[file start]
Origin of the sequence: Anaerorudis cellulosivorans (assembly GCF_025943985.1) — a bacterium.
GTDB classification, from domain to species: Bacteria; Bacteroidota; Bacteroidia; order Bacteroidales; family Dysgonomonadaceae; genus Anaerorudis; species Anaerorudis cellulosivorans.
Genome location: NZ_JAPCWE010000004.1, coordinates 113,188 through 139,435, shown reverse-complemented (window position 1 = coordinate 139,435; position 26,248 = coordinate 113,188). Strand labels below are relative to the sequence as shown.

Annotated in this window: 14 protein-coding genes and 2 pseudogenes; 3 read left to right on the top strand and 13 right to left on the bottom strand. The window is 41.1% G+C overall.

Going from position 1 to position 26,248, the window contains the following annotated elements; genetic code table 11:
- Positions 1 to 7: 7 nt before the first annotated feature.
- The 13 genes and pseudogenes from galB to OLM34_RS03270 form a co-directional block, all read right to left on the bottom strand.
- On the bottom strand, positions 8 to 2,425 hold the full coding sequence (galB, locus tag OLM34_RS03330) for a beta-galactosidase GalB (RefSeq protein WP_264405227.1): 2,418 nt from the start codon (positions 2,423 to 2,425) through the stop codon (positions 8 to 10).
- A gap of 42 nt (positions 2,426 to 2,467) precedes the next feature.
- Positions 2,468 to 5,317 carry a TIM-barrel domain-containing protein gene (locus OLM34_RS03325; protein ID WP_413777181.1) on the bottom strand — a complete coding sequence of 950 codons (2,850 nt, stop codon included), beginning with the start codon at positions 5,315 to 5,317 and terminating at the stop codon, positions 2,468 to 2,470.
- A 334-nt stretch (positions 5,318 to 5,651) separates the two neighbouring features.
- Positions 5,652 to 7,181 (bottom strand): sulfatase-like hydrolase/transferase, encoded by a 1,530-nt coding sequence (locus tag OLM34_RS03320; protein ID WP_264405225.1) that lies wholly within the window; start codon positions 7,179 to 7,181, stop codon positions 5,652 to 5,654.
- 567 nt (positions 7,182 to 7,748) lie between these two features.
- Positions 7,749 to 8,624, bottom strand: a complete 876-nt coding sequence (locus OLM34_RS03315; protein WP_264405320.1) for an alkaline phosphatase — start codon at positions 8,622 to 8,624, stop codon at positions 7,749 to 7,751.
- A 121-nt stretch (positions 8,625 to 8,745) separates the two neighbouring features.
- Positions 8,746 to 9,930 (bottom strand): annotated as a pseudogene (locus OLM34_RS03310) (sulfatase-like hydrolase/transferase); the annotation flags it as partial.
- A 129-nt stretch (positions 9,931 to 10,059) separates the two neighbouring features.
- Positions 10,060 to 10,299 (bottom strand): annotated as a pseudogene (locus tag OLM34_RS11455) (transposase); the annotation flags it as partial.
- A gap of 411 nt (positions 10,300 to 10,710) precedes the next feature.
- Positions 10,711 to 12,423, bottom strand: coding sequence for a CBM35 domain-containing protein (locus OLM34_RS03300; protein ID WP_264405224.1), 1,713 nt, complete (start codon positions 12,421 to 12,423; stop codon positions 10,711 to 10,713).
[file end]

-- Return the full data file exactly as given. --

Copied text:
Origin of the sequence: Anaerorudis cellulosivorans (assembly GCF_025943985.1) — a bacterium.
GTDB classification, from domain to species: Bacteria; Bacteroidota; Bacteroidia; order Bacteroidales; family Dysgonomonadaceae; genus Anaerorudis; species Anaerorudis cellulosivorans.
Genome location: NZ_JAPCWE010000004.1, coordinates 113,188 through 139,435, shown reverse-complemented (window position 1 = coordinate 139,435; position 26,248 = coordinate 113,188). Strand labels below are relative to the sequence as shown.

Annotated in this window: 14 protein-coding genes and 2 pseudogenes; 3 read left to right on the top strand and 13 right to left on the bottom strand. The window is 41.1% G+C overall.

Going from position 1 to position 26,248, the window contains the following annotated elements; genetic code table 11:
- Positions 1 to 7: 7 nt before the first annotated feature.
- The 13 genes and pseudogenes from galB to OLM34_RS03270 form a co-directional block, all read right to left on the bottom strand.
- On the bottom strand, positions 8 to 2,425 hold the full coding sequence (galB, locus tag OLM34_RS03330) for a beta-galactosidase GalB (RefSeq protein WP_264405227.1): 2,418 nt from the start codon (positions 2,423 to 2,425) through the stop codon (positions 8 to 10).
- A gap of 42 nt (positions 2,426 to 2,467) precedes the next feature.
- Positions 2,468 to 5,317 carry a TIM-barrel domain-containing protein gene (locus OLM34_RS03325; protein ID WP_413777181.1) on the bottom strand — a complete coding sequence of 950 codons (2,850 nt, stop codon included), beginning with the start codon at positions 5,315 to 5,317 and terminating at the stop codon, positions 2,468 to 2,470.
- A 334-nt stretch (positions 5,318 to 5,651) separates the two neighbouring features.
- Positions 5,652 to 7,181 (bottom strand): sulfatase-like hydrolase/transferase, encoded by a 1,530-nt coding sequence (locus tag OLM34_RS03320; protein ID WP_264405225.1) that lies wholly within the window; start codon positions 7,179 to 7,181, stop codon positions 5,652 to 5,654.
- 567 nt (positions 7,182 to 7,748) lie between these two features.
- Positions 7,749 to 8,624, bottom strand: a complete 876-nt coding sequence (locus OLM34_RS03315; protein WP_264405320.1) for an alkaline phosphatase — start codon at positions 8,622 to 8,624, stop codon at positions 7,749 to 7,751.
- A 121-nt stretch (positions 8,625 to 8,745) separates the two neighbouring features.
- Positions 8,746 to 9,930 (bottom strand): annotated as a pseudogene (locus OLM34_RS03310) (sulfatase-like hydrolase/transferase); the annotation flags it as partial.
- A 129-nt stretch (positions 9,931 to 10,059) separates the two neighbouring features.
- Positions 10,060 to 10,299 (bottom strand): annotated as a pseudogene (locus tag OLM34_RS11455) (transposase); the annotation flags it as partial.
- A gap of 411 nt (positions 10,300 to 10,710) precedes the next feature.
- Positions 10,711 to 12,423, bottom strand: coding sequence for a CBM35 domain-containing protein (locus OLM34_RS03300; protein ID WP_264405224.1), 1,713 nt, complete (start codon positions 12,421 to 12,423; stop codon positions 10,711 to 10,713).